Nursing is an excellent example of a field where a general, far-reaching curriculum creates the foundation for the career. However, many nurses choose a role where they rely on a subset of their skills most of the time. Perhaps they are working with patients frequently who need specific procedures done but don't require blood draws or IVs as often. After all, some healthcare settings have dedicated phlebotomists specializing in blood draws and other similar skills.
However, as a nurse, you may eventually want to move up or move on to a different setting, and knowing what will make you most attractive as a candidate for advancement or a new, in-demand role can be difficult. Nurses can distinguish themselves with phlebotomist certification, such as Portland Community College's phlebotomy technician program.
What is a Phlebotomist?
A phlebotomist is a healthcare professional who typically takes blood or inserts IV lines, verifies patient information, and accurately labels and organizes samples to analyze in a lab. While this role can be a stand-alone full-time position, there are also many aspects of the phlebotomist's job done by nurses, so you may already be familiar with the procedures.
Phlebotomist training at Portland Community College brings up-to-date industry changes and understanding of needed credentials, in addition to a knowledge of how hospital systems and other healthcare settings function and change over time. When they complete the training, phlebotomists have had extensive hours in a hands-on environment, completing blood draws and getting feedback and technique training to work in multiple settings.
Many of the same qualities that make a nursing staff member exceptional make phlebotomists great at their jobs. For instance, both benefit from an ability to work compassionately with patients, patient education, and precision in your work.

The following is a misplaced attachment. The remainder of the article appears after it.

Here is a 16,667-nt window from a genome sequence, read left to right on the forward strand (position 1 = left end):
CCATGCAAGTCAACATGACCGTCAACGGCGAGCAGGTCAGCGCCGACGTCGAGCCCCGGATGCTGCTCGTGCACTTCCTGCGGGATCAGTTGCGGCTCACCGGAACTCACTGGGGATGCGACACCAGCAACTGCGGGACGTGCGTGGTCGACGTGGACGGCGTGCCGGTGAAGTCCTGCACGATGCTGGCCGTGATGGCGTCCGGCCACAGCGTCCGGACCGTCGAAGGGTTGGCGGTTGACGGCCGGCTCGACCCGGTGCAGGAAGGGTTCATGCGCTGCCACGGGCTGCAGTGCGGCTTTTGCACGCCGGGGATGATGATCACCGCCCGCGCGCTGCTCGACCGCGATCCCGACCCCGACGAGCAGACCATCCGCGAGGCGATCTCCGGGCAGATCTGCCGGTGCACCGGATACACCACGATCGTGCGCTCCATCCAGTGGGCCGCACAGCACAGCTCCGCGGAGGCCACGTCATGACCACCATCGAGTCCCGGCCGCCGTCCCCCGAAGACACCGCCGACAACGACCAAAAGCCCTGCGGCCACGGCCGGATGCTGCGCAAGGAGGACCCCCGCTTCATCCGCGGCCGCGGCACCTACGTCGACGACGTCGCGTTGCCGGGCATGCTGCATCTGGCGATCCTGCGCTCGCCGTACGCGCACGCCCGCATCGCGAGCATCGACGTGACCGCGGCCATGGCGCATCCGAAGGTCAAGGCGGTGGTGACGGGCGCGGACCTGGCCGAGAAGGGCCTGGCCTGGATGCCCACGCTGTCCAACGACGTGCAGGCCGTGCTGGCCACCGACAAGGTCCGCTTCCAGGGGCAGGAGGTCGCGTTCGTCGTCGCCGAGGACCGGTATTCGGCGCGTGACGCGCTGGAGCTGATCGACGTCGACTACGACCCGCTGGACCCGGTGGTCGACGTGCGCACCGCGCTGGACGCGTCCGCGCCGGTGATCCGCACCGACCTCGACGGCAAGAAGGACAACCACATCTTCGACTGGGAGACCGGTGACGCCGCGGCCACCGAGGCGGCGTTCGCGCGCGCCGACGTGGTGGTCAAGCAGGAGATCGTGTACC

How Nurses Can Benefit as a Phlebotomist Technician Student
If you're already a nurse, you may first think that this additional training wouldn't be necessary since you received the basic training on these tasks in school. However, there are a variety of contexts where phlebotomy technician training could help you.
- In some contexts, you can fulfill a continuing education requirement by taking coursework, such as a phlebotomy technician course.
- When looking to transition into a job that has more blood draw needs or more complicated patients for blood draws, this training can be invaluable.
- The course includes updates on how hospitals are working and general industry changes in addition to refreshing standard tasks.
- Returning to the career full-time after working as a PRN or taking time off, a certification can help you transition into the field while gaining more vital skills.
- If you feel like you've lost some of your excitement about your career as a nurse, learning a new skill or reinforcing an old one can be very meaningful, all while making new connections in the healthcare field.
Many people think of 'going back to school' as an expensive endeavor that takes many years, which leads them to not pursue continued education after their career commences. However, Portland Community College healthcare coursework like the phlebotomy technician program is affordable and short-term, making them excellent ways to see the benefits of going back to school without the long-term, expensive commitment.
Lateral Moves Can Poise You for New Upward Mobility
Another possibility of gaining additional credentials and building upon your experiences and skillsets creates more upward mobility. You might not think that a phlebotomy program is critical to moving up or getting a management position in your job, but it is often the case. If you are a top candidate applying to work at a larger hospital, you're part of a different workplace entirely. Your new location opens you up to more management opportunities, and more credentials make for more potential. Everything that builds your resume, in that sense, gives you more options down the road.
It also simply doesn't hurt to be very skilled and confident in all the daily tasks that a fast-paced nurse's shift will include. More experience or background context can help you be better at your job, even if it isn't phlebotomy. Consider taking a healthcare professional course to improve your job satisfaction and ability to serve your patients. Nurses have so many reasons for learning new things, and professional development is one of the ways that people in all careers keep their experiences fresh and feel like they're progressing throughout their career.
Check out all the Portland Community College offers for professional development coursework and sign up to get excited about nursing and healthcare again.